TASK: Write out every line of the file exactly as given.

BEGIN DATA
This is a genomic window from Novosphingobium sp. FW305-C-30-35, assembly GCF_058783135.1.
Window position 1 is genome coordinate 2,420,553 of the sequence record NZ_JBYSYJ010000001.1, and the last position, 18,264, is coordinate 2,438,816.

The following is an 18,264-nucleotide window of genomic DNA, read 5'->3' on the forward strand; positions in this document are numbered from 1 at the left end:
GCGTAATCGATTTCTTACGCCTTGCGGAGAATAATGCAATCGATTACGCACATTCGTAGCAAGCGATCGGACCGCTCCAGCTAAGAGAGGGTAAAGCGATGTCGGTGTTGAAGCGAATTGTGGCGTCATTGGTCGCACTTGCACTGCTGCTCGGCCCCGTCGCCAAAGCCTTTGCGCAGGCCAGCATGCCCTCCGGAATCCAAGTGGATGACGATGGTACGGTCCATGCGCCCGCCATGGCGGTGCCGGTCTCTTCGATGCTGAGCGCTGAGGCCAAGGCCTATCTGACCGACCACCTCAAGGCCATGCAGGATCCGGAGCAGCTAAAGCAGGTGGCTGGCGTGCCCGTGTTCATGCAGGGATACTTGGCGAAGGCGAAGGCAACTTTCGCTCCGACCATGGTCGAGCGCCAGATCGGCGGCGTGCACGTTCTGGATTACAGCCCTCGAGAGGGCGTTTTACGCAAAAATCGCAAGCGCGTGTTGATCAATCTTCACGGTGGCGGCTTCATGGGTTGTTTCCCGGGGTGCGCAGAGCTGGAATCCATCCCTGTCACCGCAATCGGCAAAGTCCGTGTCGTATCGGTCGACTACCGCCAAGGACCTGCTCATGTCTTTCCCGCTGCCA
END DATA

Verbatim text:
This is a genomic window from Novosphingobium sp. FW305-C-30-35, assembly GCF_058783135.1.
Window position 1 is genome coordinate 2,420,553 of the sequence record NZ_JBYSYJ010000001.1, and the last position, 18,264, is coordinate 2,438,816.

The following is an 18,264-nucleotide window of genomic DNA, read 5'->3' on the forward strand; positions in this document are numbered from 1 at the left end:
GCGTAATCGATTTCTTACGCCTTGCGGAGAATAATGCAATCGATTACGCACATTCGTAGCAAGCGATCGGACCGCTCCAGCTAAGAGAGGGTAAAGCGATGTCGGTGTTGAAGCGAATTGTGGCGTCATTGGTCGCACTTGCACTGCTGCTCGGCCCCGTCGCCAAAGCCTTTGCGCAGGCCAGCATGCCCTCCGGAATCCAAGTGGATGACGATGGTACGGTCCATGCGCCCGCCATGGCGGTGCCGGTCTCTTCGATGCTGAGCGCTGAGGCCAAGGCCTATCTGACCGACCACCTCAAGGCCATGCAGGATCCGGAGCAGCTAAAGCAGGTGGCTGGCGTGCCCGTGTTCATGCAGGGATACTTGGCGAAGGCGAAGGCAACTTTCGCTCCGACCATGGTCGAGCGCCAGATCGGCGGCGTGCACGTTCTGGATTACAGCCCTCGAGAGGGCGTTTTACGCAAAAATCGCAAGCGCGTGTTGATCAATCTTCACGGTGGCGGCTTCATGGGTTGTTTCCCGGGGTGCGCAGAGCTGGAATCCATCCCTGTCACCGCAATCGGCAAAGTCCGTGTCGTATCGGTCGACTACCGCCAAGGACCTGCTCATGTCTTTCCCGCTGCCA